Then and Now

Baseball in Spokane

The history of professional baseball in Spokane.


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Image One Photo Archive The Spokesman-Review Image Two Dan Pelle The Spokesman-Review

Professional Baseball in Spokane:

1890: Professional baseball came to Spokane and was first played at Twickenham Park, which was northwest of Boone and A Street in northwest Spokane.
1901: The pros moved to Natatorium Park’s field at the end of Boone Avenue, along the Spokane River and picked up their new name, the Spokane Indians in 1903.
1905: New ownership moved them to a new field, Recreation Park, near Regal and Boone in East Spokane. It was just a few blocks from the new Spokane Interstate Fairgrounds, which had opened in 1901. Recreation Park was the first ballpark in Spokane to have a grass infield and outfield fences at 400 feet, which limited home runs. Baseball’s popularity boomed and the grandstands at Recreation Field were expanded to 7,000 seats.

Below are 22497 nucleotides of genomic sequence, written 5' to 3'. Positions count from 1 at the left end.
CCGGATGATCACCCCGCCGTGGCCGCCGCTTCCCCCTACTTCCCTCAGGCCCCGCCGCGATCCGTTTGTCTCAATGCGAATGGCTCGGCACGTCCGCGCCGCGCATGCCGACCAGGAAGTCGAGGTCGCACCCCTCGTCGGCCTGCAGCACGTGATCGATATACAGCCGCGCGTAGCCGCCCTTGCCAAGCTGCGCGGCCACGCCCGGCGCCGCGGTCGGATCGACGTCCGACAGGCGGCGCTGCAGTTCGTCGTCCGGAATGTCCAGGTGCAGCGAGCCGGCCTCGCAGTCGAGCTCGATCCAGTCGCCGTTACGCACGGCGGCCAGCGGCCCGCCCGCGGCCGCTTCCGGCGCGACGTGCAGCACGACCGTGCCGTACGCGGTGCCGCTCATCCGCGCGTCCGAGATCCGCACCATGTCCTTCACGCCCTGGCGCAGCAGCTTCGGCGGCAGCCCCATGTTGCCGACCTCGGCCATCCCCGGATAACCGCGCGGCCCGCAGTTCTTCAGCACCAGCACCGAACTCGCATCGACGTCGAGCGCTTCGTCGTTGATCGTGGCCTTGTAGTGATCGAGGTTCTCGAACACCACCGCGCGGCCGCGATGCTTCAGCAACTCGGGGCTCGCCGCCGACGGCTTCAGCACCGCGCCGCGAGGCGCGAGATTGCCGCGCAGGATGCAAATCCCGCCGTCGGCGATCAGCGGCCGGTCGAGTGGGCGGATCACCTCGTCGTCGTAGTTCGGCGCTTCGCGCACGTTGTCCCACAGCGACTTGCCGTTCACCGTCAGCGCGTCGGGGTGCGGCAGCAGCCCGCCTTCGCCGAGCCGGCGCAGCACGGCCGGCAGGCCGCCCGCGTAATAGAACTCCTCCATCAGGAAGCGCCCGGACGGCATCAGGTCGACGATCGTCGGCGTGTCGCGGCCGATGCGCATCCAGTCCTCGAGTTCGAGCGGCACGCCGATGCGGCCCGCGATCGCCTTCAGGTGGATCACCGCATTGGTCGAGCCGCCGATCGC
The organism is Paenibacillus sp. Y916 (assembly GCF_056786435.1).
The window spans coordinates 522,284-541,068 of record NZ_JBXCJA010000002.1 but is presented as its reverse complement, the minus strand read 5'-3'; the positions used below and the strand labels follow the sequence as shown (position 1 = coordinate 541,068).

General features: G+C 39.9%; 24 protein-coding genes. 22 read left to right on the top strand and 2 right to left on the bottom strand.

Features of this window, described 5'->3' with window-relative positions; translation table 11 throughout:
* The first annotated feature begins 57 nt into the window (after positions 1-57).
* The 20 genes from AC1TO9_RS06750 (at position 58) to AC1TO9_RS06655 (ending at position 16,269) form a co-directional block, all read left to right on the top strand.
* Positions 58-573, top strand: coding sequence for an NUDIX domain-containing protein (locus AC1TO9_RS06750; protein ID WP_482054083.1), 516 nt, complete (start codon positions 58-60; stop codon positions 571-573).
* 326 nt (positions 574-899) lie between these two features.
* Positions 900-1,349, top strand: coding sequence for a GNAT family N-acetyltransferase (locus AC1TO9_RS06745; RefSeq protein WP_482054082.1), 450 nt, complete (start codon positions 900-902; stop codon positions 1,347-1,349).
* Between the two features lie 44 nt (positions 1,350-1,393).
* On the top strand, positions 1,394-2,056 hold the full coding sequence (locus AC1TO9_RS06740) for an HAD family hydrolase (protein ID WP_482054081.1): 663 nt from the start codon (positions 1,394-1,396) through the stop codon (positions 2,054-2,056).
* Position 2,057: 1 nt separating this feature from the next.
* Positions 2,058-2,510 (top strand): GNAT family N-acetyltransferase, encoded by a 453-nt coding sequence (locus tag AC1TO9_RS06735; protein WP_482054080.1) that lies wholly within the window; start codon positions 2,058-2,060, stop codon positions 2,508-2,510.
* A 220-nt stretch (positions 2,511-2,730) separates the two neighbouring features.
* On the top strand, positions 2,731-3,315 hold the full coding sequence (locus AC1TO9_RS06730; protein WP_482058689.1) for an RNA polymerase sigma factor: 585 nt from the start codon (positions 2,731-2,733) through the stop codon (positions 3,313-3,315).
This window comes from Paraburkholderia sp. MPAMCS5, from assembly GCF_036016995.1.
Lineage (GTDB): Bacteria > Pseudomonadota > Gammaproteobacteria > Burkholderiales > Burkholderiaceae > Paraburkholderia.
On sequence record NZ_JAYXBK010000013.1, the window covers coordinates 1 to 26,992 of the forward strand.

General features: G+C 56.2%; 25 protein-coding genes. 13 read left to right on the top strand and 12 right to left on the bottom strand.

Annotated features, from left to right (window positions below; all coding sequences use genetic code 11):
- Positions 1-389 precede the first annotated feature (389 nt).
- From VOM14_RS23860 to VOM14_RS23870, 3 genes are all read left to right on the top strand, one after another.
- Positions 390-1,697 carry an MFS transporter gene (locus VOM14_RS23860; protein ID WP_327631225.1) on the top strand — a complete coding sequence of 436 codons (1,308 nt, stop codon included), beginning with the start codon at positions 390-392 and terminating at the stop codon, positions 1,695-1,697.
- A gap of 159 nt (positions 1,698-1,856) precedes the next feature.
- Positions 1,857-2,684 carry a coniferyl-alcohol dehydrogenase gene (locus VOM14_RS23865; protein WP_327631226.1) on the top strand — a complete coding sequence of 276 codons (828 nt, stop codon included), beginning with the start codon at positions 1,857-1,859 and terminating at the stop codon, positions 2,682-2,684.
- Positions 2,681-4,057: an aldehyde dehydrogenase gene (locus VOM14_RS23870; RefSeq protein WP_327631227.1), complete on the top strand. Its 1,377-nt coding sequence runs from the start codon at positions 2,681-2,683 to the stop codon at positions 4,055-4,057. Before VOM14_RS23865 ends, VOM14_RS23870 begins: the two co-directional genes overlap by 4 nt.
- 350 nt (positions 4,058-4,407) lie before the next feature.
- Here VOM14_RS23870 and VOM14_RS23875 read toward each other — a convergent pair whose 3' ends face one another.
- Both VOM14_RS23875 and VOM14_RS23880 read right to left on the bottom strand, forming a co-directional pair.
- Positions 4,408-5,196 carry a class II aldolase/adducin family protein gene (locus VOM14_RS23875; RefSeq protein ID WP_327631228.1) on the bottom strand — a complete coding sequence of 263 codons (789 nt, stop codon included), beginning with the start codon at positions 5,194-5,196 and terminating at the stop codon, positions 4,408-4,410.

1921-1936: Interest wanes and Spokane has no professional team for 15 years.
1937: The Indians resume play at Ferris Field, built with Works Progress Administration funds.
1946: Tragedy strikes when the team bus crashes on Snoqualmie Pass and nine men are killed.
1958: The Indians begin play at their current home, now called Avista Stadium, at the Spokane County Fairgrounds.
1970: Arguably the greatest team in minor league history wins the Pacific Coast League as a Dodgers’ farm club with future Major League stars Steve Garvey, Charlie Hough and Coach Tommy Lasorda.
2012: Today’s Indians are a Northwest League Class A short season team affiliated with the Texas Rangers.


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